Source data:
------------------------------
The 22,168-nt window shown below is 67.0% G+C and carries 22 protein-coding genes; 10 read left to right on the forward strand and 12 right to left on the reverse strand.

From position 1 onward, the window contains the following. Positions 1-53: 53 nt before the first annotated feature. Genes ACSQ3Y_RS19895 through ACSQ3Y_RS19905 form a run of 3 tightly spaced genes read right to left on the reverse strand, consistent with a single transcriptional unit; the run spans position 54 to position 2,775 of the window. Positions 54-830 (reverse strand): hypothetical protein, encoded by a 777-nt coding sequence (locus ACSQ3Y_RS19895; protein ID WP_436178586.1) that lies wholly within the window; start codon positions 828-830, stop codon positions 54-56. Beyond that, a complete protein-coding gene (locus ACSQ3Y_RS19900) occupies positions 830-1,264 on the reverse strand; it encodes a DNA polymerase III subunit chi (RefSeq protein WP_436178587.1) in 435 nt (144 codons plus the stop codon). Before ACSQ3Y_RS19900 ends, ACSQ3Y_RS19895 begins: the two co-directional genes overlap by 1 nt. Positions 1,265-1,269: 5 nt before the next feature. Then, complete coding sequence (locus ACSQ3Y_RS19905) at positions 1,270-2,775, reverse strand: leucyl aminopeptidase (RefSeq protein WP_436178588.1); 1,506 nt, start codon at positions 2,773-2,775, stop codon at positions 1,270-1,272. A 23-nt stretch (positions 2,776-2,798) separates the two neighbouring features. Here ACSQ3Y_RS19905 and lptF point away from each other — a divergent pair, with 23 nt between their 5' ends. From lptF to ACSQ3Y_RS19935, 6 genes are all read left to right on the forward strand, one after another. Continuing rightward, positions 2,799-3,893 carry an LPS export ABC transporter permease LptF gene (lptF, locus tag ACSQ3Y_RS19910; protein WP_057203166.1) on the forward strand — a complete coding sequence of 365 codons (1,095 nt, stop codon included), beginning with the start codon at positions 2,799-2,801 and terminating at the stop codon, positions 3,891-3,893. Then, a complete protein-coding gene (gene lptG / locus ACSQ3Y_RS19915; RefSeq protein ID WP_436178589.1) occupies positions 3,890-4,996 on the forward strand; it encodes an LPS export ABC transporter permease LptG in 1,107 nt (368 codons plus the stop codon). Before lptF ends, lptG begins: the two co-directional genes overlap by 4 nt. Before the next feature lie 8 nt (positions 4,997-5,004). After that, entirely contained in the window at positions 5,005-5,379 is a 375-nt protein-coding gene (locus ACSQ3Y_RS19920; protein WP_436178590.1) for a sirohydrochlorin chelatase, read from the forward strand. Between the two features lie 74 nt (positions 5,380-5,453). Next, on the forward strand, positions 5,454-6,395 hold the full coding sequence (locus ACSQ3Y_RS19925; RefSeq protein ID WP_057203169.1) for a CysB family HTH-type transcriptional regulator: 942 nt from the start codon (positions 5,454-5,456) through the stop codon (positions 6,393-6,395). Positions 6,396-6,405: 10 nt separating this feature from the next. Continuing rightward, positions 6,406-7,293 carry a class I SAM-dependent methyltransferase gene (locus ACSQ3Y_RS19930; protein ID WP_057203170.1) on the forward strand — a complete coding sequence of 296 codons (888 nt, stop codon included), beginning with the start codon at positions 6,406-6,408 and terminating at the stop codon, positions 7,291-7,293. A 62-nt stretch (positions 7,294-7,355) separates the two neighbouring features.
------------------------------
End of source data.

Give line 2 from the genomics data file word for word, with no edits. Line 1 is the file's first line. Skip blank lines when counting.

From position 1 onward, the window contains the following. Positions 1-53: 53 nt before the first annotated feature. Genes ACSQ3Y_RS19895 through ACSQ3Y_RS19905 form a run of 3 tightly spaced genes read right to left on the reverse strand, consistent with a single transcriptional unit; the run spans position 54 to position 2,775 of the window. Positions 54-830 (reverse strand): hypothetical protein, encoded by a 777-nt coding sequence (locus ACSQ3Y_RS19895; protein ID WP_436178586.1) that lies wholly within the window; start codon positions 828-830, stop codon positions 54-56. Beyond that, a complete protein-coding gene (locus ACSQ3Y_RS19900) occupies positions 830-1,264 on the reverse strand; it encodes a DNA polymerase III subunit chi (RefSeq protein WP_436178587.1) in 435 nt (144 codons plus the stop codon). Before ACSQ3Y_RS19900 ends, ACSQ3Y_RS19895 begins: the two co-directional genes overlap by 1 nt. Positions 1,265-1,269: 5 nt before the next feature. Then, complete coding sequence (locus ACSQ3Y_RS19905) at positions 1,270-2,775, reverse strand: leucyl aminopeptidase (RefSeq protein WP_436178588.1); 1,506 nt, start codon at positions 2,773-2,775, stop codon at positions 1,270-1,272. A 23-nt stretch (positions 2,776-2,798) separates the two neighbouring features. Here ACSQ3Y_RS19905 and lptF point away from each other — a divergent pair, with 23 nt between their 5' ends. From lptF to ACSQ3Y_RS19935, 6 genes are all read left to right on the forward strand, one after another. Continuing rightward, positions 2,799-3,893 carry an LPS export ABC transporter permease LptF gene (lptF, locus tag ACSQ3Y_RS19910; protein WP_057203166.1) on the forward strand — a complete coding sequence of 365 codons (1,095 nt, stop codon included), beginning with the start codon at positions 2,799-2,801 and terminating at the stop codon, positions 3,891-3,893. Then, a complete protein-coding gene (gene lptG / locus ACSQ3Y_RS19915; RefSeq protein ID WP_436178589.1) occupies positions 3,890-4,996 on the forward strand; it encodes an LPS export ABC transporter permease LptG in 1,107 nt (368 codons plus the stop codon). Before lptF ends, lptG begins: the two co-directional genes overlap by 4 nt. Before the next feature lie 8 nt (positions 4,997-5,004). After that, entirely contained in the window at positions 5,005-5,379 is a 375-nt protein-coding gene (locus ACSQ3Y_RS19920; protein WP_436178590.1) for a sirohydrochlorin chelatase, read from the forward strand. Between the two features lie 74 nt (positions 5,380-5,453). Next, on the forward strand, positions 5,454-6,395 hold the full coding sequence (locus ACSQ3Y_RS19925; RefSeq protein ID WP_057203169.1) for a CysB family HTH-type transcriptional regulator: 942 nt from the start codon (positions 5,454-5,456) through the stop codon (positions 6,393-6,395). Positions 6,396-6,405: 10 nt separating this feature from the next. Continuing rightward, positions 6,406-7,293 carry a class I SAM-dependent methyltransferase gene (locus ACSQ3Y_RS19930; protein ID WP_057203170.1) on the forward strand — a complete coding sequence of 296 codons (888 nt, stop codon included), beginning with the start codon at positions 6,406-6,408 and terminating at the stop codon, positions 7,291-7,293. A 62-nt stretch (positions 7,294-7,355) separates the two neighbouring features.